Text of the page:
As I'm sitting here doing my annual Officer evaluation (military officer review, BLAH!) I cannot help but be distracted and began to think about this.... What is a minute worth to me? How do I make more money per minute or hour. The idea stemmed a bit from Gary Keller's book "The Millionaire Real Estate Investor", the section on Net worth and constantly revieiwng what your net worth is. So I ran a few calculations just to waste some of it.
1 Year= 8760 hrs or 525,600 minutes
Gross income/8760 hrs= hourly wage
Gross/525,600 mins= minute wage
Or how much does it cost to live-
annual expenses/8760= hourly expense
Annual expenses/525,600= expense per minute
So the question is how are you going to increase your hourly wage and decrease your hourly expense. I think I'm going to get back to work, because I don't own enough real estate yet and the Govt wants me to tell them why they should pay me more.
Thanks @Joel W. for such a thought provoking topic.
First of all, I would like to factor in the time and end results. As an employee, one is in a passive position hoping the company will raise the wages. The end result could very well be climbing the corporate ladder. Your so called 'accomplishments' belongs to the company. As a real estate investor, your minute worth might be low at the beginning. You can safely expect that at least all of your hard work goes to your pocket.
Time is money. If you can have the time to work for yourself, you are already making more.
To answer your question, I would say work for yourself!
We are living the adventure and have used every bit of leverage in our military career/s to succeed. Even in our obligated service, we can juggle the income/expense side of things. For example:
-When we were young airmen, we had two (now married) friends who lived on their E-3 salary and invested every bonus and every end-of-year salary increase. We were mil-to-mil and lived on one salary and invested the other...I got out later to be Mom.
-We bought a house at every duty station, including two houses in England. We bought 3 rental properties in the US while we lived overseas.
-If I had known earlier that we could go up to 4 units with our VA loans, I would have suggested we buy one 4-plex to occupy and rent out for one year; and then would have moved out to do it again on the other VA loan. I could happily be a serial mover, buying gentle fixers to improve.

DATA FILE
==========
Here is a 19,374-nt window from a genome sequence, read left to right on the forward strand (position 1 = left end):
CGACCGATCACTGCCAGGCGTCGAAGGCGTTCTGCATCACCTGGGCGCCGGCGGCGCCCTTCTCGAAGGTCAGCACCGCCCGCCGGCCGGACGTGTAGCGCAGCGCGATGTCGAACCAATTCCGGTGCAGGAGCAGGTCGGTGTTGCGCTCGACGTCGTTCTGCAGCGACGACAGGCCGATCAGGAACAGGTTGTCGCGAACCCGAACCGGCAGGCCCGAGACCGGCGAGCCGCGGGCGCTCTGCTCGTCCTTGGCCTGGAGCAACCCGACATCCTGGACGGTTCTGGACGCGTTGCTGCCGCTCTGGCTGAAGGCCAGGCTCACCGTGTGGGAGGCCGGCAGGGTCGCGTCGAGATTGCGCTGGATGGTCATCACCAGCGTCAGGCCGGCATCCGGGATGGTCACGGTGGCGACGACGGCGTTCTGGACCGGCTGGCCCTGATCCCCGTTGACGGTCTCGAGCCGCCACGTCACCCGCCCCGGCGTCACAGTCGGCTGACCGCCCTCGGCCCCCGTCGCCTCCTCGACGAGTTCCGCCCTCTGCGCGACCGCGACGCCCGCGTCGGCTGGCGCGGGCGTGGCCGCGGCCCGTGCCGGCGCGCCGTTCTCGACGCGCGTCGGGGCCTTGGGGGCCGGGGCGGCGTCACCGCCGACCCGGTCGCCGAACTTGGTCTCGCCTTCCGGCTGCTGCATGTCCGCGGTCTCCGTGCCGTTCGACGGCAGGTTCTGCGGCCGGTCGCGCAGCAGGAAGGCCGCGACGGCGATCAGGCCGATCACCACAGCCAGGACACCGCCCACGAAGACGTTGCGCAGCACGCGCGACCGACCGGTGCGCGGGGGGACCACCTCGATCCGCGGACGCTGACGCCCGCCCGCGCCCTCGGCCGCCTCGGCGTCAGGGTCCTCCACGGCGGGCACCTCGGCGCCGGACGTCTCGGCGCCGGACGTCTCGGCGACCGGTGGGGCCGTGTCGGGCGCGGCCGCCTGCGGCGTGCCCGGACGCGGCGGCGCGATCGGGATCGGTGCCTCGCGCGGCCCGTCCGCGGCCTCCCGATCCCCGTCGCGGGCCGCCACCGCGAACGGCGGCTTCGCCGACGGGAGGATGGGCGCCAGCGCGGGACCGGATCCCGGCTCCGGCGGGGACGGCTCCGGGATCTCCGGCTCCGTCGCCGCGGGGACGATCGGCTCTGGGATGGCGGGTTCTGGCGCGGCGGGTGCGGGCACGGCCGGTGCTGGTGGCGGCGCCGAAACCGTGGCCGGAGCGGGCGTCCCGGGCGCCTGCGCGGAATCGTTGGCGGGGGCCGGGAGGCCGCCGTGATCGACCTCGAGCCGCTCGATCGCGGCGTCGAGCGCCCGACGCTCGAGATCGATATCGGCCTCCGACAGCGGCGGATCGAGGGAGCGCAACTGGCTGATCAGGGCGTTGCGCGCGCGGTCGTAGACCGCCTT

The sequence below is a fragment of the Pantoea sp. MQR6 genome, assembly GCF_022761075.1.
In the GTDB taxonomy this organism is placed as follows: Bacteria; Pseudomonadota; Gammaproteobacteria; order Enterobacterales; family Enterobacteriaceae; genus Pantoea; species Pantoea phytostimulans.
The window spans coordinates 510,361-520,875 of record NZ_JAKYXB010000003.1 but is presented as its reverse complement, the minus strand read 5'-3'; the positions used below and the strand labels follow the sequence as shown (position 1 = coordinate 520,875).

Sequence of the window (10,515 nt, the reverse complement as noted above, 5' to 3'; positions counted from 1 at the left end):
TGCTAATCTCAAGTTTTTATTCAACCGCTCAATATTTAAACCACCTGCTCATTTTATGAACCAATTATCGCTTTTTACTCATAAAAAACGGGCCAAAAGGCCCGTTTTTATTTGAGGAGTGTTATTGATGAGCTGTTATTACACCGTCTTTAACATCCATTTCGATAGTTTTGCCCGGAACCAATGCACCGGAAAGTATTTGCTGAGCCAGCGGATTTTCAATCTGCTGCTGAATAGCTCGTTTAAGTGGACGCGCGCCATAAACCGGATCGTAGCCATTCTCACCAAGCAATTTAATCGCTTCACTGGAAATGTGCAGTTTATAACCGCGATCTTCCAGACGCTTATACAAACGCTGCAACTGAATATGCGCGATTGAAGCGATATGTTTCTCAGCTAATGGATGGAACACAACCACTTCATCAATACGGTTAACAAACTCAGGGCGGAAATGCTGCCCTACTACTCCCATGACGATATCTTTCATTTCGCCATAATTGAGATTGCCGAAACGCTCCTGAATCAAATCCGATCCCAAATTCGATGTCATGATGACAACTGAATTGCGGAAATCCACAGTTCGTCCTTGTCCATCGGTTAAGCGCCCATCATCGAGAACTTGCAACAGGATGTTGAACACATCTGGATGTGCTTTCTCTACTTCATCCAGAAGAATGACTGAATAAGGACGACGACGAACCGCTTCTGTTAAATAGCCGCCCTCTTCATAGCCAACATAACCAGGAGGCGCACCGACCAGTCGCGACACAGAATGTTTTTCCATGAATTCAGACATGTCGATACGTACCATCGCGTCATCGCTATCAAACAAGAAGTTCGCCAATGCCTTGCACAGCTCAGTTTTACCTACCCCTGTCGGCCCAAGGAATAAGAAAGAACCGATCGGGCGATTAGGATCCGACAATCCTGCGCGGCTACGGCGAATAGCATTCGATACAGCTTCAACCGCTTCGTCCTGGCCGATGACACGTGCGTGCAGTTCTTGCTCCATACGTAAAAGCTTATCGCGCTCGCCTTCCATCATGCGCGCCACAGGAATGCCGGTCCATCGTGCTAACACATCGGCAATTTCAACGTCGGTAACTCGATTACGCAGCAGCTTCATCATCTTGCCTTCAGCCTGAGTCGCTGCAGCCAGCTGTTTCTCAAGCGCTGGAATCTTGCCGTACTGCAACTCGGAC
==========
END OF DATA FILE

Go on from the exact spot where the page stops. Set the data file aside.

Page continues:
-Using active duty benefits, you could acquire as much education as possible, particularly in areas which would improve your people-and-logistics management skills.
-Instead of buying the flash cars with a bonus, we bought more property and drove older cars. Nothing sadder to me than a parking lot full of Audi's. LOL
-We invested in the DoD Savings Deposit Program, while in combat zones and earned 10% on our money. Used this and funds in Thrift Savings Plan to buy more property.
-We used larger tax returns from tax-free deployments to invest.
-Your One Thing for increasing income is working diligently on your OPR, so you hit your next promotion. Then invest the difference. :D
My husband is also an officer ;) We are currently duel income so we do what @Kerry Baird is suggesting. Right now we live off of his income and we invest my income in real estate. Our goal is to build up our cash flow so we can retire and live off his income and the houses (god/navy willing). We buy a house at every duty station that makes sense along with pure investments.
Your suggestions are surprisingly to foreign to most. The Coast Guard has never given many if any bonuses, I was lucky enough to get one when I enlisted 10 years ago, when I was told it would be taxed at 30% I almost jumped out of my skin, so I told them to put it into my TSP. Now I'm taking a loan out on my TSP at 2% and paying myself the interest. I've taken on the strategy of distance investing. I flew to Cleveland a couple weekends ago, We are hoping to get stationed there next which is likely, becauae no one in the CG wants to be stationed in Cleveland. But as I've learned the last couple months investing while Active Duty and dealing with deployments is doable, you just have to change your strategy.
I've taken notice of your strategy Elizabeth and is something that I have taken into consideration, and have been trying to do. It is difficult to buy in Seattle though. Currently we live on one income and about 1/2 of it we cash flow back into our investments. AS Dave Ramsey says "your job is the best cash flow producing asset you have, so do good at it" until you can replace it with your investment cash flow.
Thank you both for yoru comments. And your service to our country as Military spouses, which is the hardest job in the military!
Do you own or rent in Seattle? We have done awesome by getting a personal that is way less than rent. So we can still live way below our means, save, etc.
unfortunately we rent in Seattle. When we moved there I was very green in my understanding of REI, we were also scrambling to get anything because of a pending deployment. We lived in a hotel for 10 days and an extended stay for another week with three boys, then moved into an empty house at the last minute. My wife (such an amazing woman) had the HHG delivered while I was deployed to the Arctic for the next two months. I guess at that time I wasn't fully understanding the power of owning RE. Now I cringe every time I pay our rent and have sworn, never again.
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